‘There’s already a fair amount of literature on this topic; this [study] is adding to that,’ he told newsGP.
 
He says there are ‘really strong links’ between physical exercise and mental health and that this relationship occurs for a number of reasons.
 
‘There are definitely chemical and hormonal mechanisms that are activated within our bodies when we exercise, such as dopamine, that are related to our mood or sense of wellbeing,’ he said.

Dr-Tim-Jones-Article-1.jpgDr Tim Jones says this research adds further weight to the link between physical fitness and improved mental health.

Dr Jones says that exercise offers additional psychological benefits, such as a sense of achievement as goals are reached.
 
‘That has a psychological flow-on [effect] to then giving us more energy and motivation to assist us in some of the other challenges we have,’ he said.
 
Dr Jones says the benefits of exercise on mental health are even more significant when it is part of a group-based activity, as that offers participants a sense of connection to others, external accountability and improved motivation.
 
‘We can also see an increased sense of community and support in patients as well, which is one of the things I’ve seen in my own patients,’ he said.
 
Dr Jones says such support may ‘be responsible for really significant improvements in people’s wellbeing’.
 
He says community-based exercises ‘with a mental health focus’ such as Go4Fun and the parkrun program target people who are struggling in either their physical or mental health, or both.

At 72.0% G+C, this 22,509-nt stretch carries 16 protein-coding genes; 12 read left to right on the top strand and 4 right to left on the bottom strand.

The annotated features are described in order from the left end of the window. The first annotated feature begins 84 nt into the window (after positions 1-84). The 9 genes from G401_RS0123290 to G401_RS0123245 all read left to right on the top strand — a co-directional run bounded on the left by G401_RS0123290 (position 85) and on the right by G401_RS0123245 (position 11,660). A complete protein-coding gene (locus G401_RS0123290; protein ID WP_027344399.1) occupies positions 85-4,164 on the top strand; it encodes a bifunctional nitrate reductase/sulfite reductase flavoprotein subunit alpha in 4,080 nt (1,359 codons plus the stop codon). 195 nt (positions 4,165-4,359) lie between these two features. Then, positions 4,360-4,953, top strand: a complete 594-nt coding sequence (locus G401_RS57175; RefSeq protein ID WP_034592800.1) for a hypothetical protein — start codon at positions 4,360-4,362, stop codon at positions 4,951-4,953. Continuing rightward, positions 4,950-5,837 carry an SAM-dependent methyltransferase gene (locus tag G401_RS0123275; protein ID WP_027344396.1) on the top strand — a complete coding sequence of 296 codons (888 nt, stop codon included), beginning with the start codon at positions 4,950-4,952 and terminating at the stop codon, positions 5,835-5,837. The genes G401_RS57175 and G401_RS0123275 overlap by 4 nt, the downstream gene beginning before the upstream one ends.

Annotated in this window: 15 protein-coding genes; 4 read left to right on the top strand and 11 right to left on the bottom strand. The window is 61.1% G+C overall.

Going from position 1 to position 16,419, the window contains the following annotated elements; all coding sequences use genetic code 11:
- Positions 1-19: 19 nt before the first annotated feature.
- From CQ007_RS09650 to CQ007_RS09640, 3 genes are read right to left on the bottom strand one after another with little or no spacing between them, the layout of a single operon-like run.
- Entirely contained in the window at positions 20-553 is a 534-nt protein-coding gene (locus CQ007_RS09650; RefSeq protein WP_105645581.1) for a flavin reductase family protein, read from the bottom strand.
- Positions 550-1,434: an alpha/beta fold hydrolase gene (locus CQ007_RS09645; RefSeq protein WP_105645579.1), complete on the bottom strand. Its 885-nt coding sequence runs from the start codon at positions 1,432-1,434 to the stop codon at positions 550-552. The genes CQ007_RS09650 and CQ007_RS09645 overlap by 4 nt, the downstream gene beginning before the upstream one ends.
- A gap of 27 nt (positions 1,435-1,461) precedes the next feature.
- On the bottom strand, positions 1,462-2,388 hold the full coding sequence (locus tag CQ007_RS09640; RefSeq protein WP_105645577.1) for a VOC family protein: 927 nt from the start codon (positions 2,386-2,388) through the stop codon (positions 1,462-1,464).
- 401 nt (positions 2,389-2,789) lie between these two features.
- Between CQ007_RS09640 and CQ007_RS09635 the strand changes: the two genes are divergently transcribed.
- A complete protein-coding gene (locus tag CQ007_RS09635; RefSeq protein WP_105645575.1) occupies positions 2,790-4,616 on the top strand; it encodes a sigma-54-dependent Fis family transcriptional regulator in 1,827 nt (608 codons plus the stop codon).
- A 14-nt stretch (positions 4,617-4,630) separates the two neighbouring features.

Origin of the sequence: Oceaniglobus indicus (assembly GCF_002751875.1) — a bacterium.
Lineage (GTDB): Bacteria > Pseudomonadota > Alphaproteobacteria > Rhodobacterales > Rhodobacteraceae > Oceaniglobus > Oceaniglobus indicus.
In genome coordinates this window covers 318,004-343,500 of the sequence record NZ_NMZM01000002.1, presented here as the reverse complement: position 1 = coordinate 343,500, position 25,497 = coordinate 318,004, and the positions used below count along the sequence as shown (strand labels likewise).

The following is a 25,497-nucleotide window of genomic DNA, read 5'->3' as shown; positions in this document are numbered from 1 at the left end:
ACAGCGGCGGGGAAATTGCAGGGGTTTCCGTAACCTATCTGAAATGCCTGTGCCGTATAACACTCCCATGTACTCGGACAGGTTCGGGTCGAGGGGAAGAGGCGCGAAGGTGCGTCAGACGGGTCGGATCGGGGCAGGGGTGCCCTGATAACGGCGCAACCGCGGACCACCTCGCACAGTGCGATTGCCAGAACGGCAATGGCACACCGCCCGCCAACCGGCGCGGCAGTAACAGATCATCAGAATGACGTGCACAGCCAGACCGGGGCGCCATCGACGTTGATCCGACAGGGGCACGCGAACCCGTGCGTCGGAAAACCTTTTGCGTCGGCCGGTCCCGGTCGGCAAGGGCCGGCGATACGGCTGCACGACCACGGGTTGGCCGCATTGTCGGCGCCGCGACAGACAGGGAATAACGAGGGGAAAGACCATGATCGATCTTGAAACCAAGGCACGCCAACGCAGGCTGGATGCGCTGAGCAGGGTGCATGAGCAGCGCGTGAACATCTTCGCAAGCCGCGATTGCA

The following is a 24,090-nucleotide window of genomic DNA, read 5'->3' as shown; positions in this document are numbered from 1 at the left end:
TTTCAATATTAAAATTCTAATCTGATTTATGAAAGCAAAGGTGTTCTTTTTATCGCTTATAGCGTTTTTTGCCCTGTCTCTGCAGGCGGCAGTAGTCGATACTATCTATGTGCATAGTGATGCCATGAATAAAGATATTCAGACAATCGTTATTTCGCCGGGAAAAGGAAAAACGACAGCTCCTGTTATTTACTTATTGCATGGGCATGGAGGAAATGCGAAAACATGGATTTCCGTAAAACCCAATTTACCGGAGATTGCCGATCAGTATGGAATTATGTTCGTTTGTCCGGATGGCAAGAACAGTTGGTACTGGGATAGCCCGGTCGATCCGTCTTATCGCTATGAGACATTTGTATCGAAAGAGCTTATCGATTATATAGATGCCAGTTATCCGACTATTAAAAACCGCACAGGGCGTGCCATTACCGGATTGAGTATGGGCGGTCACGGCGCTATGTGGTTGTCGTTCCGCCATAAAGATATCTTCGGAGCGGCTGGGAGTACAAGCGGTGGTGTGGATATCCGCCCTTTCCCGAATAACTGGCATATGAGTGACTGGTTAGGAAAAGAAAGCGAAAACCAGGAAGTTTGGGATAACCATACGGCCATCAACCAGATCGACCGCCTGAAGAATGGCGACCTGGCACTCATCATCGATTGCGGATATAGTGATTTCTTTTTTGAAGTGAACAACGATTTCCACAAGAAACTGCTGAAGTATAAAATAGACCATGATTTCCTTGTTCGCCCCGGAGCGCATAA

‘And the initial results of some of the programs that have been running for around 12–18 months have shown really dramatic and sustained improvements,’ he said.
 
Those improvements may relate to the friendships that are formed with other members through such experiences.
 
‘And they then continue doing that sort of work in a more self-guided way, and that’s awesome for us to see because we know that’s going to achieve long-term outcomes that benefit people as well,’ he said.
 
‘So we’re really hoping to see more of these programs get rolled out in a broader context.’
 
Dr Jones hopes this research will further encourage clinicians to recommend physical fitness as part of a treatment plan for people with mental health issues, and to help prevent such issues.
 
While he acknowledges there are barriers to engaging in exercise, especially for patients with mental health issues, he says it is a worthwhile pursuit.
 
Instead of recommending one particular exercise as a blanket measure, Dr Jones says it is important for clinicians to help patients look for ways to incorporate exercise into their day-to-day lives while ‘working in the limits of what their motivation and energy will allow them to do’.
 
‘Every treatment [should be] individualised to the person that we’re working with,’ Dr Jones said.
 
‘But we do know that people recover from mental health issues faster if exercise is a component of their treatment plan.’